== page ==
A push to enroll Latinos in health insurance
U.S. Latino civil rights groups are running bilingual campaigns to get as many eligible people as possible to sign up for health insurance under the Affordable Care Act before the end of the year.
- This leaves them especially vulnerable when needing care, including hospitalization, preventive services, treatment of physical and mental ailments, or cases of pregnancy and childbirth.
- Latinos who are primarily Spanish speakers historically fare much worse, using health services up to 42% less than non-Hispanic adults proficient in English.
What’s happening: UnidosUS has developed an ad campaign that complements efforts by the government and other groups like the League of United Latin American Citizens (LULAC), to explain and demystify the ACA enrollment process before it ends on Jan.15.
Between the lines: Rates have remained steady since 2018 — 1 in 4 Latinos don’t have health insurance coverage, census data shows.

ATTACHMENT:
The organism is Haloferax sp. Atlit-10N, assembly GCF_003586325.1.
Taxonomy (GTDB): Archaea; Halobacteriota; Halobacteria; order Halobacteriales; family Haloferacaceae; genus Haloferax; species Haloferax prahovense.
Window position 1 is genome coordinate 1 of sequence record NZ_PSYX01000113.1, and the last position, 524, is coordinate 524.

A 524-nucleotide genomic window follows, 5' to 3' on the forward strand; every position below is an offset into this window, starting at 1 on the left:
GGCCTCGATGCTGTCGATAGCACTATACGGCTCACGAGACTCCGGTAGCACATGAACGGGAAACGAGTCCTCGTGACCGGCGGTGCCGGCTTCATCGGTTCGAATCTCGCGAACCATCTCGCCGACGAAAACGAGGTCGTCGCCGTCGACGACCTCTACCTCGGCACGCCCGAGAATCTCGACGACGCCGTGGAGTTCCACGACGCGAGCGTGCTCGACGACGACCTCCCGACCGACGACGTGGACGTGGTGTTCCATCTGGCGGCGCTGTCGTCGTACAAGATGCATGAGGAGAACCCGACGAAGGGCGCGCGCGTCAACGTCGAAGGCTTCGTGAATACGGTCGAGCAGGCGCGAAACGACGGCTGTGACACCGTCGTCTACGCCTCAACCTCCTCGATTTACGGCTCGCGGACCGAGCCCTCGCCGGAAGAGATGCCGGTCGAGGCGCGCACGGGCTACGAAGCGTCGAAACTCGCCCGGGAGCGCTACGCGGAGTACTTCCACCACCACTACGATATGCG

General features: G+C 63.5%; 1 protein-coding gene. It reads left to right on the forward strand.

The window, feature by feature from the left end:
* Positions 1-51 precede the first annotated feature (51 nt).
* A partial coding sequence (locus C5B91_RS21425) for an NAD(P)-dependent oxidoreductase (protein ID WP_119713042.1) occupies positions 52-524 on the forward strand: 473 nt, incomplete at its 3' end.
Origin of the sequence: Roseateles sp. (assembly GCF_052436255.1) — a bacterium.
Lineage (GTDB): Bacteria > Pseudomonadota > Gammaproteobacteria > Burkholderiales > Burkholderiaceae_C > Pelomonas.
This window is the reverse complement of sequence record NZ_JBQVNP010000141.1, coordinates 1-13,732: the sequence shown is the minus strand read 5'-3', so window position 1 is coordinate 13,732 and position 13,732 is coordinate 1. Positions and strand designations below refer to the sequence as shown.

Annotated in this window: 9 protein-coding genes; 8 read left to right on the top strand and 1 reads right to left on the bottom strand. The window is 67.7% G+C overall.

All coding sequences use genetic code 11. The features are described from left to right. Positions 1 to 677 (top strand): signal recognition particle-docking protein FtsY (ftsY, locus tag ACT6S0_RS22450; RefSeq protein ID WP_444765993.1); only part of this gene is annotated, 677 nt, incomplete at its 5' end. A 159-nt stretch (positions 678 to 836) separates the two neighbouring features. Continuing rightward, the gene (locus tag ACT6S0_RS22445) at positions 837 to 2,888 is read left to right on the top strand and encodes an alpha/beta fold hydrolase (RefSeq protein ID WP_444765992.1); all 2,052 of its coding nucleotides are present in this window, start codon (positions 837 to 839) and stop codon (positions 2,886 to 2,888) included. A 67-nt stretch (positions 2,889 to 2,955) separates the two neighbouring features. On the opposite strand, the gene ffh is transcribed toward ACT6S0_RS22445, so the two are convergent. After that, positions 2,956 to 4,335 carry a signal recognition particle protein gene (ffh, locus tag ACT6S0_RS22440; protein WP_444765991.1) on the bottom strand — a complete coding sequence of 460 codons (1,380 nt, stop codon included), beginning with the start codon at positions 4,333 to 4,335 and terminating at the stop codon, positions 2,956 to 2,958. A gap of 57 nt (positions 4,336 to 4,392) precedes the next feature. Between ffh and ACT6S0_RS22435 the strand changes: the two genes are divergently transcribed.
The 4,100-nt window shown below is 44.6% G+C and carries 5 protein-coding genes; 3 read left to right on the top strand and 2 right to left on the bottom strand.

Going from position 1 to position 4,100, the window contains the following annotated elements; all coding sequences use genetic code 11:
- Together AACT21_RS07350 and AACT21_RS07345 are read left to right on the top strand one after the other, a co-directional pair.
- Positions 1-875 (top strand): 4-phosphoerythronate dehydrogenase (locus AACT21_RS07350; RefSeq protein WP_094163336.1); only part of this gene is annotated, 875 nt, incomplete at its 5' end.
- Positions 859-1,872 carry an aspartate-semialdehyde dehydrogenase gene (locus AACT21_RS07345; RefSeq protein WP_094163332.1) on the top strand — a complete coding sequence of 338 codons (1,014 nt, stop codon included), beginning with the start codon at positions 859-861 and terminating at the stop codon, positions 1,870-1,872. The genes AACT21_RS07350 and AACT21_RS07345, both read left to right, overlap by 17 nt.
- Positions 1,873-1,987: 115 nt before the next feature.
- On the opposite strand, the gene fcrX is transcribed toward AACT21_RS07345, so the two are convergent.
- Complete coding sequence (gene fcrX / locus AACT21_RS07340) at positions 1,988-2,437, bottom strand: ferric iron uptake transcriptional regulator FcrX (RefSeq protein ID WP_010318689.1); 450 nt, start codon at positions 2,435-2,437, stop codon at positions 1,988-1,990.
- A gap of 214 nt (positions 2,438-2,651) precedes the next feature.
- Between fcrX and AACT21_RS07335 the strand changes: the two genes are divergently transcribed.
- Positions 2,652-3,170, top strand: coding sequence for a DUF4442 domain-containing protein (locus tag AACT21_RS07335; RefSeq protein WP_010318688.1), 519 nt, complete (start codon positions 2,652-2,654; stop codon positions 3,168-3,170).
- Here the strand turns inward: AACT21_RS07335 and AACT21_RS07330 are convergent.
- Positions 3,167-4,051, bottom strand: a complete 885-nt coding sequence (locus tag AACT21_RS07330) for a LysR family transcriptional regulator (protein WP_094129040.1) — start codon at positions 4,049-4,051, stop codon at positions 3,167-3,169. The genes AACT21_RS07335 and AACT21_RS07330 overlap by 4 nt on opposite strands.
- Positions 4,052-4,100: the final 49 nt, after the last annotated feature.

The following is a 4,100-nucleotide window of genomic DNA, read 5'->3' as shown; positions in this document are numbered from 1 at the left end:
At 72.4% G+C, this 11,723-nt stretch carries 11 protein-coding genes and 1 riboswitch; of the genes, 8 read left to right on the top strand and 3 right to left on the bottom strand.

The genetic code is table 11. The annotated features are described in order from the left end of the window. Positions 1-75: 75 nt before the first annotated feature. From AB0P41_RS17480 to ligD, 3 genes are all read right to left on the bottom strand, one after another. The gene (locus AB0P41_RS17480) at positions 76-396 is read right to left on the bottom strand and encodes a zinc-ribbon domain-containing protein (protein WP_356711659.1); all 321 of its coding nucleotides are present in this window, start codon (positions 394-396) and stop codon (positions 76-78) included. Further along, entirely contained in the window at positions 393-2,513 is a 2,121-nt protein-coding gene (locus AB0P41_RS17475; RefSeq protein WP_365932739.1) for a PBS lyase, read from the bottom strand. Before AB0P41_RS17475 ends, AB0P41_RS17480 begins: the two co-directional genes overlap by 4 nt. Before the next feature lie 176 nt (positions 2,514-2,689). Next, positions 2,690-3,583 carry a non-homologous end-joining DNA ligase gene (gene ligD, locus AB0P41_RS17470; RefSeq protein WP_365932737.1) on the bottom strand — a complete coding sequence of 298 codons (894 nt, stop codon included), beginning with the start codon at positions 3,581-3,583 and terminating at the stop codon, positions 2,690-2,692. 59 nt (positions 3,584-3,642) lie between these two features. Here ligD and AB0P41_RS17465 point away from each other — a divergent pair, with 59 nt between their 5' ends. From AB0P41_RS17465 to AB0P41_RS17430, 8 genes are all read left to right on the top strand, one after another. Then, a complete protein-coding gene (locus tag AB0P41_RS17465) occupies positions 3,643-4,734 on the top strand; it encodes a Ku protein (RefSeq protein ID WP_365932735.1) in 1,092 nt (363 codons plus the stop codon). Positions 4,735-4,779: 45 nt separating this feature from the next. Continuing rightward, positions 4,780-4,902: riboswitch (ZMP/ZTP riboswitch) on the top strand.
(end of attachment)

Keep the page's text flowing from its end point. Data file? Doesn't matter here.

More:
- Experts attribute the plateau to persistent fears from now-defunct Trump-era policies, such as a “public charge” rule, which prohibited immigrants who used benefits like housing subsidies or Medicaid from obtaining residency or citizenship.
The catch: During the pandemic, lack of insurance has been identified as a key obstacle that often prevents Latinos from timely COVID testing or treatment.
- Those with lower English proficiency have frequently faced more significant barriers for COVID-19 related care and for vaccinations, per studies.
- Latinos overall are among those most affected by coronavirus infections and deaths, according to the Centers for Disease Control and Prevention.
For reference: Open enrollment is the yearly period in which people in the U.S. can sign up for an insurance plan, renew it, adjust it or cancel it.
- Those interested in having health care coverage as soon as Jan. 1 would need to sign up by Wednesday at the latest.
- If sign up is done by Jan. 15, coverage would begin Feb. 1.
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